Seminar for freehold mineral owners coming up

Freehold land owners hope to educate on land and mineral rights

During the past several months land agents have been busy negotiating leases with freehold mineral owners in the area considered prospective for Duvernay shale oil production between Ponoka and Cygnet.

Vesta Energy Ltd. has brought on production more than 20 deep horizontal Duvernay wells in the Lacombe area which initially produce upwards of 200 barrels of oil per day.

Vesta is now expanding northward with recent wells in the Morningside area and southward with wells in the Cygnet area. Vesta is actively leasing freehold in both areas.

Concurrently, Mammoth Land is leasing deep Duvernay freehold mineral rights in the Ponoka area.

In recent months, I have received many phone calls from freehold owners requesting help with leasing.

Freeholders advise me that Vesta offers modified CAPL 99 leases and Mammoth offers modified CAPL 91 leases. Both offer fixed royalty rates of between 12% and 15% and have modified the offset well provisions to minimize the freehold owner’s protection from drainage.

The new Crown royalty regime became effective on Jan. 1st, 2017 and has drastically unbalanced the Crown/freehold playing field.

Companies that drill new wells on Crown land pay a 5% royalty until payout of the well’s drilling and completion costs.

Horizontal Duvernay wells cost $5-15,000,000 to drill and complete.

In addition to the obvious royalty difference, a good oil well on freehold results in freehold mineral tax equivalent to a 6% royalty.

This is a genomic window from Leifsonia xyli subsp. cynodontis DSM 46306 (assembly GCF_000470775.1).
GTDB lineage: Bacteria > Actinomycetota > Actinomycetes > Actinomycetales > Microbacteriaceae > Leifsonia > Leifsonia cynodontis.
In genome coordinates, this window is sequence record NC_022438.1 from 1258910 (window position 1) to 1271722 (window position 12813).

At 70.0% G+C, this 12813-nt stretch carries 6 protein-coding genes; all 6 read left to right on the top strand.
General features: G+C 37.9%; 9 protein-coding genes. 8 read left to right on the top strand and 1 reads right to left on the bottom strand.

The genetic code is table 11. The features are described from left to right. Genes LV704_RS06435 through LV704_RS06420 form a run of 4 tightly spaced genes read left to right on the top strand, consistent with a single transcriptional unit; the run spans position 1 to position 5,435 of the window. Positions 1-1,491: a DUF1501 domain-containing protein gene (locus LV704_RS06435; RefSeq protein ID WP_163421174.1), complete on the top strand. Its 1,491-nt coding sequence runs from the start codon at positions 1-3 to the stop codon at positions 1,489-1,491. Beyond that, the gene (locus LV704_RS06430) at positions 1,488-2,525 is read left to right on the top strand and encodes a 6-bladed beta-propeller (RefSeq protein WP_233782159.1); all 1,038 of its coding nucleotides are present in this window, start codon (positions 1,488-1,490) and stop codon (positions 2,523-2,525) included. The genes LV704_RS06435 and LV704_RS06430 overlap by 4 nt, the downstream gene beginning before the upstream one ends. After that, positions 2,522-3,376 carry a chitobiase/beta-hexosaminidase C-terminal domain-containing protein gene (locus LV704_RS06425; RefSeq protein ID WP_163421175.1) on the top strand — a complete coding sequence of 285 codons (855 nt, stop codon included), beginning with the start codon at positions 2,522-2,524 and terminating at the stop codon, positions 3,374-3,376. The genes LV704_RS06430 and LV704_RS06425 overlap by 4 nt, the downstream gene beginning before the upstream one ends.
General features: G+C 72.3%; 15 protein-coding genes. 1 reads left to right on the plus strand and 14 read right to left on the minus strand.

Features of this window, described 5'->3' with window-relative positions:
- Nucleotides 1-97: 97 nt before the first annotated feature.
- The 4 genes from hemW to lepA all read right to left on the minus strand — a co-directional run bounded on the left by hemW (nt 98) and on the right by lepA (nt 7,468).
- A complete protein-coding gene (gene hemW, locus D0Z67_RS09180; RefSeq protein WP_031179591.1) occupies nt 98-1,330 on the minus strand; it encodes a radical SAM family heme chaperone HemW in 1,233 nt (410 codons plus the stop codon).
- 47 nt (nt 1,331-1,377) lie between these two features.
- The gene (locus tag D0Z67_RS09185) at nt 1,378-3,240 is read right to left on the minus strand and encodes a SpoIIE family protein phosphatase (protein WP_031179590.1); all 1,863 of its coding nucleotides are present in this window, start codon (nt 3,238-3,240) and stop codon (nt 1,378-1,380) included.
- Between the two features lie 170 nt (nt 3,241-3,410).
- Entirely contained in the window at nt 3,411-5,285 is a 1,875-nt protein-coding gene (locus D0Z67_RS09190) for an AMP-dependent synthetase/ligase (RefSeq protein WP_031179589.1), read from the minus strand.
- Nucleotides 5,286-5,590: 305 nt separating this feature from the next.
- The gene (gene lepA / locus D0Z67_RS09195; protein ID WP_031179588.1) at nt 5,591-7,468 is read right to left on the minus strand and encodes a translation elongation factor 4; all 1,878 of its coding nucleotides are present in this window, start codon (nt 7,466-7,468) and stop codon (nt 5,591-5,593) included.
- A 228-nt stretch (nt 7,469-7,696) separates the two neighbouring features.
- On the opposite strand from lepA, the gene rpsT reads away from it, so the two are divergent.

A company’s effective royalty burden for a freehold well is therefore three to four times greater than the burden for the same well on Crown.

The Freehold Owners Association’s (FHOA) believes that if freeholders want their mineral rights developed, we must tailor our lease demands to compete with the Crown.

The Crown’s lower royalty rate is compensated by higher lease bonus prices.

Mammoth paid $227.43 per acre for 9,500 acres of Crown deep rights in the Ponoka area in February – far more than the bonuses offered to freeholders.

In March, a land agent paid $2,084.13 per acre for a section of deep rights near Cygnet adjacent to Vesta’s subsequently drilled well.

Addendums to CAPL 91 leases have been developed by FHOA Director Brad Murray to compete with the Crown and by FHOA President David Speirs to protect freeholders from insolvent lessees.

FHOA Director Ron Young has created a cost-effective estate planning vehicle to prevent title fractionation.

For further information – FHOA Seminar – Ponoka Legion Hall, 3911 Highway 2A, July 27th from 7 – 9:30 p.m. Registration at 6 p.m. Cost – $20 members; $30 non-members. Light supper available for $10.

Else Pedersen, FHOA past president and director


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